We shot our teaser over the course of a day by the Saltair. It’s this beachy, smelly place outside Salt Lake City, nestled right up against the interstate I-80. The brine shrimp poo (I’m told) fills the air with this musk that sometimes reaches as far into the valley as the Salt Lake suburbs. It was May of 2013, and I hadn’t even finished the script to 12 Til Dusk. All I knew was I had to get something promotional going, so I scrambled through the story that had been juggling around in my head ever since the original western’s version, the one I wrote during my first year of film school at the University of Utah. The original western didn’t feature this idea, but my modern rewrite did. See, a lot of the great stories have this sense of urgency to them. Urgency, when crafted right, keeps the plot going because it’s sustainable conflict and conflict is what propels your story from A to B. For the western, modern though it was, one of the biggest hurdles I faced was the copious amount of costume changes that you normally have in a movie, so when rewriting the story, I realized I needed something connecting to keep the story limited to the span of a few chronological hours and yet maintain tension. I decided my hero Seth would be poisoned.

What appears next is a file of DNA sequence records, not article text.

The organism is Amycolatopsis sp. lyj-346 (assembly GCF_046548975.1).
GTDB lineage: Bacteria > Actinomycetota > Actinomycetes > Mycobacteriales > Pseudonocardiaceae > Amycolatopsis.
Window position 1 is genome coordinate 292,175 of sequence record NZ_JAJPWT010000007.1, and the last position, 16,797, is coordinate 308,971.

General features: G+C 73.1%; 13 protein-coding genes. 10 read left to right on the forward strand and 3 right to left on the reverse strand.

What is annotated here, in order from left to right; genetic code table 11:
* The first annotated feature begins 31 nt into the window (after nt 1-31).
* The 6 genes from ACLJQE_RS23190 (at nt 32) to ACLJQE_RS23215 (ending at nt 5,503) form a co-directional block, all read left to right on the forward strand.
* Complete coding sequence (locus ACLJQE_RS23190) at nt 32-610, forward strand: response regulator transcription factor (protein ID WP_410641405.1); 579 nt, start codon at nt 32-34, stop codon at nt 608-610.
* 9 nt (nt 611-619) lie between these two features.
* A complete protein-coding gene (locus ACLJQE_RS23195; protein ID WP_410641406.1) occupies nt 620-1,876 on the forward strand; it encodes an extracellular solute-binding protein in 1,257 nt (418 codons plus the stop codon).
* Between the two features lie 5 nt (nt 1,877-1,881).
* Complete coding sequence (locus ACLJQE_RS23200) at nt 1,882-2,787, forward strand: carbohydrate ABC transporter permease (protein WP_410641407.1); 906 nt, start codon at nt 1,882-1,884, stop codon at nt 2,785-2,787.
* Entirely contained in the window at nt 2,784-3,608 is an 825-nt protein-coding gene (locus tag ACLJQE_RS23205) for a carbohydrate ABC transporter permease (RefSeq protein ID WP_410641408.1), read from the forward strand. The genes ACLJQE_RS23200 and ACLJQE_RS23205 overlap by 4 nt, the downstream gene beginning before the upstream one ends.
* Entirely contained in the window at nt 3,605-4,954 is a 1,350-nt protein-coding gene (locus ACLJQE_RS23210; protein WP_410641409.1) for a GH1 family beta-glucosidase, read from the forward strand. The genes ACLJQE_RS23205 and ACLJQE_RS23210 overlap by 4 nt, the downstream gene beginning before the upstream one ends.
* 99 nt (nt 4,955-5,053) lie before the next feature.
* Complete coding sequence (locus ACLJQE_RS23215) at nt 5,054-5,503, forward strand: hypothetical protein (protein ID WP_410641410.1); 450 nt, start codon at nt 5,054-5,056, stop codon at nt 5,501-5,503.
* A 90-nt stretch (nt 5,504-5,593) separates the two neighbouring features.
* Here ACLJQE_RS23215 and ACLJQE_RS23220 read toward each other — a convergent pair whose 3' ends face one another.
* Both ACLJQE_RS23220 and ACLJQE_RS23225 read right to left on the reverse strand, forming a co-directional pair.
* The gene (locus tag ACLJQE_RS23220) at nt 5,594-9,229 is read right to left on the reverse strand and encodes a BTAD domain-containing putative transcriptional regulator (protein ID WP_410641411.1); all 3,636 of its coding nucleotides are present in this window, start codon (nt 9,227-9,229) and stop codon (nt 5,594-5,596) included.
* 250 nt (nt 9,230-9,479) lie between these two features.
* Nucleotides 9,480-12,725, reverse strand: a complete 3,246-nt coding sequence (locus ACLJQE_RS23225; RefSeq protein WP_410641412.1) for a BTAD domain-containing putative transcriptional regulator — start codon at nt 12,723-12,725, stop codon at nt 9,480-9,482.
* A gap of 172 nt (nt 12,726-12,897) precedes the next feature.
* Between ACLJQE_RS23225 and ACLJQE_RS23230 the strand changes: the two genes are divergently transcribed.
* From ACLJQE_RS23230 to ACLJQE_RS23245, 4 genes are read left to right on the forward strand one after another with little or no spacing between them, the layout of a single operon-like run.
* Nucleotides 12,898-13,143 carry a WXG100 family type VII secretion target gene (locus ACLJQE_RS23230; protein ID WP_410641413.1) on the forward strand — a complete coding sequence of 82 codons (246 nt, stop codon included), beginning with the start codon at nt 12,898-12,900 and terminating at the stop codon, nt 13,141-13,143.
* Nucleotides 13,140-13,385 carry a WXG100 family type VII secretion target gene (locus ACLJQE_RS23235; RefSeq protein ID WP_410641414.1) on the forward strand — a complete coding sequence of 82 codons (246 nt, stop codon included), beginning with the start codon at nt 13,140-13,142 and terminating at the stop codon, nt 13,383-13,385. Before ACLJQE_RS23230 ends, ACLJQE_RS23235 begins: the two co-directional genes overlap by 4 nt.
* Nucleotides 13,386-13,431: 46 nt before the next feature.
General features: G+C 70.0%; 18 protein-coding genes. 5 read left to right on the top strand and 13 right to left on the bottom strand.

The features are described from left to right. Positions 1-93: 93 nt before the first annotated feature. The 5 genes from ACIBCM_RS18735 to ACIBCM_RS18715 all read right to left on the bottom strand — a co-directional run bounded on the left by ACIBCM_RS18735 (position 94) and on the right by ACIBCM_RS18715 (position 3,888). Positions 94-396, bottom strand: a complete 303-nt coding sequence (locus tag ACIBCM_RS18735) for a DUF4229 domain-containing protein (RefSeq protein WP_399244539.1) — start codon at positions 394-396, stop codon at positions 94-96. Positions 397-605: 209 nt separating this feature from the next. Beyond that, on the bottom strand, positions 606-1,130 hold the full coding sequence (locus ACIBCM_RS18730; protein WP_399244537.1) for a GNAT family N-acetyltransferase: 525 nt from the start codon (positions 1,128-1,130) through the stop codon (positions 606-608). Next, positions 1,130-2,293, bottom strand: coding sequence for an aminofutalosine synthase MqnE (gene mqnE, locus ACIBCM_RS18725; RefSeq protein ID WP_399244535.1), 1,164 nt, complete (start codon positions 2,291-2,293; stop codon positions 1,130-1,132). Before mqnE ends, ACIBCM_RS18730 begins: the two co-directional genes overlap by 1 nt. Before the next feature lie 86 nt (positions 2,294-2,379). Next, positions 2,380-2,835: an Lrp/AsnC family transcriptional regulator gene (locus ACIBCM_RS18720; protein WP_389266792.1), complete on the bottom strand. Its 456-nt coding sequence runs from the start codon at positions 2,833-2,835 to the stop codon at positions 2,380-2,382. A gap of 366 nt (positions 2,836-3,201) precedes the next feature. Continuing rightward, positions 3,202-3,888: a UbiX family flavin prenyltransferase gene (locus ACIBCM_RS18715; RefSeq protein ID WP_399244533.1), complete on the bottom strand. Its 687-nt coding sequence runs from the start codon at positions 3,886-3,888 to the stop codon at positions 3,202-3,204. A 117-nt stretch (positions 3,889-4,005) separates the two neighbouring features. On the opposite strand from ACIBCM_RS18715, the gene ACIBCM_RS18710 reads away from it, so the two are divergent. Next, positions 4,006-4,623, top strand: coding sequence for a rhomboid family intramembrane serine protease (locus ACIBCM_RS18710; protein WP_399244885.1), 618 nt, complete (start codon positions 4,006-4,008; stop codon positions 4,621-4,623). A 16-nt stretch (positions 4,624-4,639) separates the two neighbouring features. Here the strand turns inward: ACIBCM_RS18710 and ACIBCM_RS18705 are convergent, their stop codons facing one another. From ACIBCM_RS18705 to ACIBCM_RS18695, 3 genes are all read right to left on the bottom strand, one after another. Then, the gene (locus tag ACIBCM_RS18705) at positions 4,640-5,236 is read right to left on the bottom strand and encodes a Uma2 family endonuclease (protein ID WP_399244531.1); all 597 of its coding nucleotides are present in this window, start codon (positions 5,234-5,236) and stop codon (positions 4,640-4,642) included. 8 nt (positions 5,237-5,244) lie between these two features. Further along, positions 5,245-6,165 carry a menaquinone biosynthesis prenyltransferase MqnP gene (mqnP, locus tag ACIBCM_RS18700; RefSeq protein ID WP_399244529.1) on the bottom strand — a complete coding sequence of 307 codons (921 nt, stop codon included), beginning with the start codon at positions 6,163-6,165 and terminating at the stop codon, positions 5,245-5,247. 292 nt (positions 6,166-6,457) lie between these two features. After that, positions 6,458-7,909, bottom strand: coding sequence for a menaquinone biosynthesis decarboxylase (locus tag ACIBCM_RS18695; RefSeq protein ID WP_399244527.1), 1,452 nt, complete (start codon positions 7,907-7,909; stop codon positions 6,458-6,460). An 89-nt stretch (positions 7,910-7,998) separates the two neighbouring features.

It was one of my favorite scenes. The hero winds up on some beach (I grew up in awe of Saving Private Ryan), dazed and confused and with a pulsing pain in this chest and abdomen. A shadowy, foul-mouthed figured would arrive on the scene and immediately be hostile when he found a person there in the middle of his drugs shipment. It takes place about 16 minutes into the story, and it kicks off act 2 with a bang. I ended up reshooting this entire scene by a lake in a small town called Stockton, Utah because the Saltair location was home to too many concerts and attracted lots of attention and casual visitors. When I phoned the marine patrol to shoot the teaser, they were okay with me hauling a 12 gauge out there in the desert. Clearly others had as well - used shells littered the sandy floor. Or was it really sand? Again, the shrimp poo story is what a lot of locals stick to and maybe it’s true, but I’ve never looked into it. It looks like sand and smells like something fierce; that’s all I know. When I called the officials a second time to shoot the real scene (and this time around, my actor Marcus would have a full beard), they hit me with the red tape and a 60-day turnaround to any sort of permit request. Guys, gals, I’m an indie filmmaker. You are too or some sort of craftsman where some measure of rebellion is the norm. Take that word with a grain of salt. By rebel, I mean you have to innovate. You have to think outside the box, and you have to take “no” in stride. When it comes to lugging around guns as props in a movie, especially in this post 9-11 culture we live in, I wasn’t about to show up a second time, not without the parent blessing of the local authorities. But you have to be rebellious. You get a no? You go elsewhere. If you’re told your art is too cliché, too niche, you pack your bags and try elsewhere. Seth Godin went to 900 or more publishers to release one of his books, and they all said no before he finally found the one. You just have to go elsewhere, which is why we ended up in Stockton, Utah.